Lucy Bell (Senior Lecturer in Spanish and translation studies, University of Surrey), Alexander Ungprateeb Flynn (Assistant Professor of Anthropology and Contemporary Art, UCLA) and Patrick O’Hare (UKRI Future Leaders Fellow, University of St. Andrews) have collaborated with the University Library in the building up of our cartonera collection . They will be presenting and discussing their new book, the first comprehensive study of cartonera, in conversation with David Lehmann (University of Cambridge) and Clara Panozzo (Latin American and Iberian Collections, Cambridge University Library). The book is published by the University of Texas Press and is available online for Cambridge users here.
Drawing on interdisciplinary research conducted across Mexico, Brazil, and Argentina, the authors show how this hands-on practice has fostered a politically engaged network of writers, artists, and readers. More than a social movement, cartonera uses texts, workshops, encounters, and exhibitions to foster community and engagement through open-ended forms that are at once creative and social.
This post is about two small, beautiful publications that come packed with great significance. These are two books by the publishing collective Taller Leñateros (translated as ‘Firewood Collectors/Peddlers Worskhop’) in San Cristóbal de las Casas, Chiapas, Mexico. Taller Leñateros publishes the first books produced, written, illustrated, printed and bound entirely by Mayan people in 400 years1, and was founded in 1975 by Mexican poet Ambar Past.
Chiapas, as the perifery of the perifery, is known to the world because of the EZLN (the Ejército Zapatista de Liberación Nacional, or Zapatista Army of National Liberation) who democratically control a substantial part of this Southern Mexican territory in the name of local indigenous rights. The geographical position of Taller Leñateros in this rural area is of high importance in this context2, considering as well that most of the publishing industry of the country is located in Mexico City, where literary production is mandated by big national publishers, some of them linked to mainstream publishing multinationals.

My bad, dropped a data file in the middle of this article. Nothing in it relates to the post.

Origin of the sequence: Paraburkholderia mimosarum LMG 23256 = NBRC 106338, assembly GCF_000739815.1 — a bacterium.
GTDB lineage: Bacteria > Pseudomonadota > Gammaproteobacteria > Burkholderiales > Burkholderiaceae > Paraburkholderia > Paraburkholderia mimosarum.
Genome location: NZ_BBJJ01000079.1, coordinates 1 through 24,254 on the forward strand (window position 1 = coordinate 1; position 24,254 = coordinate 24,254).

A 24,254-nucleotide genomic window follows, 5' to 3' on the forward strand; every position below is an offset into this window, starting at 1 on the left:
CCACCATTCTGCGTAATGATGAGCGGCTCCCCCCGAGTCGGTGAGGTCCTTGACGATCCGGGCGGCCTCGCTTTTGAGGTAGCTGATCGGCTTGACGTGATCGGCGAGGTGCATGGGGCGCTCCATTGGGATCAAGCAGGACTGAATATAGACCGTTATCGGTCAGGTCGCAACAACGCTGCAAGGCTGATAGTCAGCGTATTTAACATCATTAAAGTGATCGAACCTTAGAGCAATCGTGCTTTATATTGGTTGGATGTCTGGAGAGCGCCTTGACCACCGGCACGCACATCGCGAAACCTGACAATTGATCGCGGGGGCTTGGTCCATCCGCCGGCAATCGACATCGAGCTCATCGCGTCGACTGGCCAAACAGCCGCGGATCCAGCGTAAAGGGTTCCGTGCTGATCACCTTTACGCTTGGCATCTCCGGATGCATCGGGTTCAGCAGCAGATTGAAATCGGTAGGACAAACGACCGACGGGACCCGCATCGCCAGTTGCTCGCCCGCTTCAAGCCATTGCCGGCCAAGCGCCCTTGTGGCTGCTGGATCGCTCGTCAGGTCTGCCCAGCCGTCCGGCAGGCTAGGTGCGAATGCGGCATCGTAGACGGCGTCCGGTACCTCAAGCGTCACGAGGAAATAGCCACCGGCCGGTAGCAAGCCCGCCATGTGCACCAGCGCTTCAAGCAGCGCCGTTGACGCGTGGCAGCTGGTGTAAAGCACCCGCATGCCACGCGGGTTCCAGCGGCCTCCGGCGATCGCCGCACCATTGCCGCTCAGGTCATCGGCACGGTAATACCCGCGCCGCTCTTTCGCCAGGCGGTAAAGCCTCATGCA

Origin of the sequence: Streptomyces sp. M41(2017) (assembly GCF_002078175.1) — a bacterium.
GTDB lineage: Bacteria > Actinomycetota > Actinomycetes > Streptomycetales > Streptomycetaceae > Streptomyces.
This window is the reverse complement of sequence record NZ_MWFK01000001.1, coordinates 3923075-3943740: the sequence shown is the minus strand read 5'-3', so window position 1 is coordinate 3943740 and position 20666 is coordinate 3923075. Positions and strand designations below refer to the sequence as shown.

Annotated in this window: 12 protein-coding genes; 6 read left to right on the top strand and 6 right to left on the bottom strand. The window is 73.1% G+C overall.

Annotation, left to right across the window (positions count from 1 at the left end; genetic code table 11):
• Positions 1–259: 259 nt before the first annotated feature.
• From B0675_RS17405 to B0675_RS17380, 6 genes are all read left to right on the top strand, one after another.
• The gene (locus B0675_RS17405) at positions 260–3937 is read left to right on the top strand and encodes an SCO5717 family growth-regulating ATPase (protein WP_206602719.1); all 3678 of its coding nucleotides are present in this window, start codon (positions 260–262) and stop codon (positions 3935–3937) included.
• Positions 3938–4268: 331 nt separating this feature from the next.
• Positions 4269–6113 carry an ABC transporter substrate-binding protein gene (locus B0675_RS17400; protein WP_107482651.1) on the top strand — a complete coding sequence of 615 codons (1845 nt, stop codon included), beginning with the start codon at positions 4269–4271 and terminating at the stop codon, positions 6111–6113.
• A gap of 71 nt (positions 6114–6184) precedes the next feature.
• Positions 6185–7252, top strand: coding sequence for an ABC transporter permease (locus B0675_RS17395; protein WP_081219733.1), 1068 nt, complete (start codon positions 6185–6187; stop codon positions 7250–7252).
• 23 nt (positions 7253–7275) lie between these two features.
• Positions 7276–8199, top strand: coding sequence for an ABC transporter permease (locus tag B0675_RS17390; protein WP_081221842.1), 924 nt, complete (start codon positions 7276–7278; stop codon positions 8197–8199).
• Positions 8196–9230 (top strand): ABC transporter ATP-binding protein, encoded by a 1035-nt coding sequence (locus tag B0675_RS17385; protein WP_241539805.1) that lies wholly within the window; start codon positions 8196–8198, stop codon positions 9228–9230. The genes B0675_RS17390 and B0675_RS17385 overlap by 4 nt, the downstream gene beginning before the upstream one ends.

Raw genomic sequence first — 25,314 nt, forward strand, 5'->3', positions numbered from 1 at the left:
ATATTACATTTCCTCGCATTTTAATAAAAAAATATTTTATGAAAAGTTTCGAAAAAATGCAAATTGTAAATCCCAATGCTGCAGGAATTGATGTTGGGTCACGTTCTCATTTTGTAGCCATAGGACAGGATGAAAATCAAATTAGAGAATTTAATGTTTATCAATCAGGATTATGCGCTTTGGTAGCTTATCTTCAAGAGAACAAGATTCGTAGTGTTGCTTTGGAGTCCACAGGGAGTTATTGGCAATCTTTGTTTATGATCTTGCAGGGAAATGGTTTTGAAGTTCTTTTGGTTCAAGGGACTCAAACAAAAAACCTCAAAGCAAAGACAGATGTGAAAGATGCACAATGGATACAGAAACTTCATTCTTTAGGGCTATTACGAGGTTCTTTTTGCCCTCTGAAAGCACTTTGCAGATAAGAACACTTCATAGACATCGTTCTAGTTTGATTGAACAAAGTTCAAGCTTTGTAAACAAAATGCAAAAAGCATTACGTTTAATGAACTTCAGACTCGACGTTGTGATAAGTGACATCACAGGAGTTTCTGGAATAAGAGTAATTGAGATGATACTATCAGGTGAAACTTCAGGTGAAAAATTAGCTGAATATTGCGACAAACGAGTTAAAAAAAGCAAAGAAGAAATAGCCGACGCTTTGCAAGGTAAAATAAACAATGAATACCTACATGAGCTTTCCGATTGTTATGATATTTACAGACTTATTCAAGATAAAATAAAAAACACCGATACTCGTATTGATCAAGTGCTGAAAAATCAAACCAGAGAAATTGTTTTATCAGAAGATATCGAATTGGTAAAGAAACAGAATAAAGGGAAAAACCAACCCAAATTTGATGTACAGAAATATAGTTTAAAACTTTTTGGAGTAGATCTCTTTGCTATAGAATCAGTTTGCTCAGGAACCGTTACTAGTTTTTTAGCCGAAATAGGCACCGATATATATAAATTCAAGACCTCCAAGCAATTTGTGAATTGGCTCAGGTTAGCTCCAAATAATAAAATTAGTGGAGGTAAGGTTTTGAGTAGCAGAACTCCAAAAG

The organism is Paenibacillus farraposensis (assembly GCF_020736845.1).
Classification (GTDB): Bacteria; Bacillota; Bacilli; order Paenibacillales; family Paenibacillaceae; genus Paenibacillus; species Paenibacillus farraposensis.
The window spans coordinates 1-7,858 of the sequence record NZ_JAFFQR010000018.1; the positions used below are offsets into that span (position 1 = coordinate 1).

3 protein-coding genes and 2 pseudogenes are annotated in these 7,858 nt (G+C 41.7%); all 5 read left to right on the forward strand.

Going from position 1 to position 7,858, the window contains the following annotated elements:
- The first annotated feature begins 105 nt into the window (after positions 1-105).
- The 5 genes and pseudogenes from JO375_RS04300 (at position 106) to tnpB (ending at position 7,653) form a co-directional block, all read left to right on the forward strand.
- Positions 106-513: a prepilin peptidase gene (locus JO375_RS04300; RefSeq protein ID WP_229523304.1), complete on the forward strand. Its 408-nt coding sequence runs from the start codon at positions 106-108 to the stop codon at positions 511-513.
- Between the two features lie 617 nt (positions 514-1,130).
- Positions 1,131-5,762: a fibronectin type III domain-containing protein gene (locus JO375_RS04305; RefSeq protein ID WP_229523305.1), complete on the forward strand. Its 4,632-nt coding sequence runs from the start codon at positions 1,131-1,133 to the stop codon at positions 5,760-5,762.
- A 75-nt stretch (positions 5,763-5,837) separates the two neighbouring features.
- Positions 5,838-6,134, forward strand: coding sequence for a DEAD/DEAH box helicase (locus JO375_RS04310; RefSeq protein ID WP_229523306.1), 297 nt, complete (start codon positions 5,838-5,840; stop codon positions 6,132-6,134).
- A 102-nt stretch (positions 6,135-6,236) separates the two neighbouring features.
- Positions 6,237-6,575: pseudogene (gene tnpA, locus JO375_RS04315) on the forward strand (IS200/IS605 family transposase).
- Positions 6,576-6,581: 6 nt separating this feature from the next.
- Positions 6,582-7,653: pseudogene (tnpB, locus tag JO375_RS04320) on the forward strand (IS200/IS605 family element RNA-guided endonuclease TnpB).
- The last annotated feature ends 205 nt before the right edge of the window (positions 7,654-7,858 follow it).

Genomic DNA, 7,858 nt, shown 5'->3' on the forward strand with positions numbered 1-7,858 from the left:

In their article Latin American politics underground: Networks, rhizomes and resistance in cartonera publishing1, Lucy Bell and Patrick O’Hare (two of the researchers leading the two-year AHRC funded cartonera project ) use Deleuze’s, Guattari’s and (one of the Argentinian cartonera precursors) Javier Barilaro’s theories on rhizomes to explain the course by which, since their beginning in the early 2000s, cartonera publishing networks developed and multiplied (to around 250 currently) across Latin America, forming underground horizontal alliances in similarly fertile social and cultural soils.
The morning and afternoon workshops in the North Courtyard were led by Dr Lucy Bell and Dr Patrick O’Hare, researchers from the Cartonera Publishing project (cartón meaning cardboard in Spanish), of which Cambridge University Library, the British Library and Senate House Library are partners. Continue reading →
In 2017, Cambridge University Library became a partner in the two-year AHRC project “Cartonera Publishing : Relations, Meaning and Community in Movement.” The Library then agreed to build a collection of 200 items from cardboard publishers (editoriales cartoneras), with a focus on Mexico, Brazil and Argentina. Continue reading →